Herb: Texas Mahonia


Latin name: Mahonia swaseyi


Synonyms: Berberis swaseyi


Family: Berberidaceae (Barberry Family)



Medicinal use of Texas Mahonia:

Berberine, universally present in rhizomes of Mahonia species, has marked antibacterial effects and is used as a bitter tonic. Since it is not appreciably absorbed by the body, it is used orally in the treatment of various enteric infections, especially bacterial dysentery. It should not be used with Glycyrrhiza species (Liquorice) because this nullifies the effects of the berberine. Berberine has also shown antitumour activity. The root and root bark are best harvested in the autumn.

Description of the plant:



Plant:
Evergreen
Shrub

Height:
2.5 m
(8 1/4 foot)

Flovering:
April
to May

Habitat of the herb:

Besides rocky streams in Texas. Endemic to the Edwards Plateau in Texas, where it grows on limestone ridges and canyons at elevations of 150-600 metres.

Edible parts of Texas Mahonia:

Fruit - raw but more usually cooked in preserves. Pleasantly acid, it can also be dried and used as raisins. Unfortunately, there is relatively little flesh and a lot of seeds. The fruit, which can be dry or juicy, is up to 15mm in diameter. The roasted seed is a coffee substitute.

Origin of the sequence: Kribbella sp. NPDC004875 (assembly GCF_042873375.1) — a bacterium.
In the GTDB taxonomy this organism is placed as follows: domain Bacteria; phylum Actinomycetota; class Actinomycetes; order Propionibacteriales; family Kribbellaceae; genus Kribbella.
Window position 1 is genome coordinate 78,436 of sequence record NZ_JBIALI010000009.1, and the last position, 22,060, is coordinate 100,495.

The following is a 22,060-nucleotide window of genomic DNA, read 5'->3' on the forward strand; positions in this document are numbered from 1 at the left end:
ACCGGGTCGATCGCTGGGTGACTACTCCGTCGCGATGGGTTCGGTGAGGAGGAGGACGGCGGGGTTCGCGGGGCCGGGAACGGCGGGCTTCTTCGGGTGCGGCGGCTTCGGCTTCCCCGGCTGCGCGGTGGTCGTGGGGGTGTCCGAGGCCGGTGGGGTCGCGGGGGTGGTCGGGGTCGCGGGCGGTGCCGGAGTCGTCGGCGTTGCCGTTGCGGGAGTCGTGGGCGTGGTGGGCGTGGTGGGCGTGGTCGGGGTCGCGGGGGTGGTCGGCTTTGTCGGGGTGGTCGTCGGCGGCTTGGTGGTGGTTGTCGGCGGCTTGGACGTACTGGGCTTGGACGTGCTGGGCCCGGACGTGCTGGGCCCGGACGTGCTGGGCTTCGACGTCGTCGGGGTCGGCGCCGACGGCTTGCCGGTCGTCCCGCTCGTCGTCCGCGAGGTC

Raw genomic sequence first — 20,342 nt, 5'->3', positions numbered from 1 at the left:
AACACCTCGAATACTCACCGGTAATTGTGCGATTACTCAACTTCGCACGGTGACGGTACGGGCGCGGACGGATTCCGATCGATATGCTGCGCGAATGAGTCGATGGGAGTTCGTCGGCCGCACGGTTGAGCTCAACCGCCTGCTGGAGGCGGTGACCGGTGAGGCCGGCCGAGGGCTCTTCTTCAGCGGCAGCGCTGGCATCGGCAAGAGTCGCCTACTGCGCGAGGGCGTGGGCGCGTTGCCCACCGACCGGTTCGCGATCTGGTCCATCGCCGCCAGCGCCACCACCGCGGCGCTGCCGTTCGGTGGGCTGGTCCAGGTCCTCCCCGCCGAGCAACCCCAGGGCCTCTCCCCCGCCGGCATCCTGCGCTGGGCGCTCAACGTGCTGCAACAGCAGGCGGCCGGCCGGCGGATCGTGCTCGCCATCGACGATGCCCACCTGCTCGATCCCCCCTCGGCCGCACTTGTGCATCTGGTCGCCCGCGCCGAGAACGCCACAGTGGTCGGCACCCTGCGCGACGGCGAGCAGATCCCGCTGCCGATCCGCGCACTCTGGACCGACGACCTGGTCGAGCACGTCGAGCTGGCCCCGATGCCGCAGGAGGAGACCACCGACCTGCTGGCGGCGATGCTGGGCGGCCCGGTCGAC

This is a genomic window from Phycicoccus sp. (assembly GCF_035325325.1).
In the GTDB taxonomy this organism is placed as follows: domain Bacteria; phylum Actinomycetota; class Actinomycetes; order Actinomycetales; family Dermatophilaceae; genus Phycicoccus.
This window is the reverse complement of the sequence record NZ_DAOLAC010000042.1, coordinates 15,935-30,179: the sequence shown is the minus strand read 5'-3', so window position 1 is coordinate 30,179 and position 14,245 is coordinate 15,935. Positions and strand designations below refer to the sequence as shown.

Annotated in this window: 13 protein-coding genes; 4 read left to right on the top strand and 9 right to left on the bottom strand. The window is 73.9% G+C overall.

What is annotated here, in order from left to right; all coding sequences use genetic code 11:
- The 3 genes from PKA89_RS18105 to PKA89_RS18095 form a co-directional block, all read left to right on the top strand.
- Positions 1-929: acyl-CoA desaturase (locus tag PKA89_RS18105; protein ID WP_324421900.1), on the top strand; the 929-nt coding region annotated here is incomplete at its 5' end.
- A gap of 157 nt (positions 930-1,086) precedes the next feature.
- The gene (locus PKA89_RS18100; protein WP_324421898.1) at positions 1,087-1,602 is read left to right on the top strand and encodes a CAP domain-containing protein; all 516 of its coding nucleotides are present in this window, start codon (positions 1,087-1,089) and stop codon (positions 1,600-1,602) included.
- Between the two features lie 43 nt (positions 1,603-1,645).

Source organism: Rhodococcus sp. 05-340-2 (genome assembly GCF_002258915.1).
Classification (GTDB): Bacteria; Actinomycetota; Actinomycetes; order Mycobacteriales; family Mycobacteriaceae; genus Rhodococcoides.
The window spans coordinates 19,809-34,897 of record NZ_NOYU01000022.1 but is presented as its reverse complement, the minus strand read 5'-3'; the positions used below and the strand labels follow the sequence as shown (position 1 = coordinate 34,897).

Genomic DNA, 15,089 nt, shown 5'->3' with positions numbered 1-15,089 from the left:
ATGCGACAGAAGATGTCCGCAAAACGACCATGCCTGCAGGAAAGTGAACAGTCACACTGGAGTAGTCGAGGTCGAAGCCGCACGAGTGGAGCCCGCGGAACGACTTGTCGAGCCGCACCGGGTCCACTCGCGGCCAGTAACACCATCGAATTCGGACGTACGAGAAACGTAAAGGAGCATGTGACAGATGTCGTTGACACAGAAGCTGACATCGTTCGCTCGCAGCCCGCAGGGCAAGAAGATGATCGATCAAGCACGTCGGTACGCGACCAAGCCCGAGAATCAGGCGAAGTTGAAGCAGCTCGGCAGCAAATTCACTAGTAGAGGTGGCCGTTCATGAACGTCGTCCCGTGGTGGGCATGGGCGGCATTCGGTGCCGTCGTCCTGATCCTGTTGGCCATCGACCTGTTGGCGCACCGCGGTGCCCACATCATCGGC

Propagation of the herb:

Seed - best sown as soon as it is ripe in a greenhouse. It usually germinates in the spring. "Green" seed (harvested when the embryo has fully developed but before the seed case has dried) should be sown as soon as it is harvested and germinates within 6 weeks. Stored seed should be sown as soon as possible in late winter or spring. 3 weeks cold stratification will improve its germination, which should take place in 3 - 6 months at 10C. Prick out the seedlings when they are large enough to handle and grow them on in the greenhouse for at least their first winter. Plant them out in late spring or early summer and consider giving them some protection from the cold for their next winter. Division of suckers in spring. Whilst they can be placed direct into their permanent positions, better results are achieved if they are potted up and placed in a frame until established. Leaf cuttings in the autumn.

Cultivation of Texas Mahonia:

Besides rocky streams in Texas. Endemic to the Edwards Plateau in Texas, where it grows on limestone ridges and canyons at elevations of 150-600 metres.

Known hazards of Mahonia swaseyi:

None known

Plant information taken from the Plants For A Future.